4 Ways to improve request management communication

Dealing with constant facility management requests can be stressful.  Just keeping track of all your different communication channels can start to feel like a full-time job —whether through an IT ticketing system, facility management software, text message or email, as a facility manager you are constantly receiving requests.

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Effective request management is essential to your business; as such, it is important to have clear and direct systems in place to handle requests. Here are a few tactics you can use to make the process as efficient as possible.

1. Keep employees informed

Providing employees with regular updates on the progress of their requests can lead to higher employee satisfaction and a greater appreciation for facility managers. These updates can include an initial acknowledgement and receipt of the request, follow-up questions and status updates on notable progress.

You should also notify employees of any delays or roadblocks in order to manage their expectations about the timeline and feasibility of the changes they've instigated. Making your employees feel heard, understood and valued is a key component to the request management process, so take the time to let employees know that you care about their needs and concerns.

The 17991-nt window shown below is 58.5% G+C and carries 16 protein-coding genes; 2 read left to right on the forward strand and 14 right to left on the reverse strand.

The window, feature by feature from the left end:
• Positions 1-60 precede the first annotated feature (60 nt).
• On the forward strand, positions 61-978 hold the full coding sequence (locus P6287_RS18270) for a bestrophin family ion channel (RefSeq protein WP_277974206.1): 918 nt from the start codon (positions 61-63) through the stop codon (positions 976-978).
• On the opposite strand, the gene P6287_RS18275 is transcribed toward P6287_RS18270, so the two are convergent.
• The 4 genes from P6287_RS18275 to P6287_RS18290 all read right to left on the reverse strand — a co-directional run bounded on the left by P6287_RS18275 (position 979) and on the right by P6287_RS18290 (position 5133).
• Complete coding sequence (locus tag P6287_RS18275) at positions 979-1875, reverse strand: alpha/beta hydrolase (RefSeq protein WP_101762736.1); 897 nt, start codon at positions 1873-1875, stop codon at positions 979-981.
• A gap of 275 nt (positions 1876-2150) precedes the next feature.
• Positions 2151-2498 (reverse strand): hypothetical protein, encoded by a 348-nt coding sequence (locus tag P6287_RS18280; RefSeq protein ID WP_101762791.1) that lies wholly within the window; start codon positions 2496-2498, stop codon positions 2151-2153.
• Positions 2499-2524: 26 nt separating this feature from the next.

2. Use consistent communication channels

Whether you are updating your employees through the phone, in person, a facility management tool or Slack, creating a standard communication method for requests will help simplify the process. Find the best communications method for your office and stick to it. Otherwise, you might end up with questions coming at you from all avenues—phones ringing, a queue of people outside your door, a full inbox and multiple Slack notifications.

You should also consider putting communication rules and policies into place. Establish whether or not employees should make requests on their own or if team leads should be communicating directly with the facility manager on their behalf.

Maintaining clear communication practices can save your organization both time and money, and help avoid confusion that may lead to project delays. If your company has remote employees, the use of organizational tools can help you stay in sync with your team in spite of physical distance. Here are 4 tried-and-tested tools that can help simplify your company’s internal communication.

Slack

What is it?

Slack is a communication organizational tool that streamlines conversations into "channels". A channel can be created for a particular topic, project, department or sub-committee. Employees can also use Slack for instant messaging.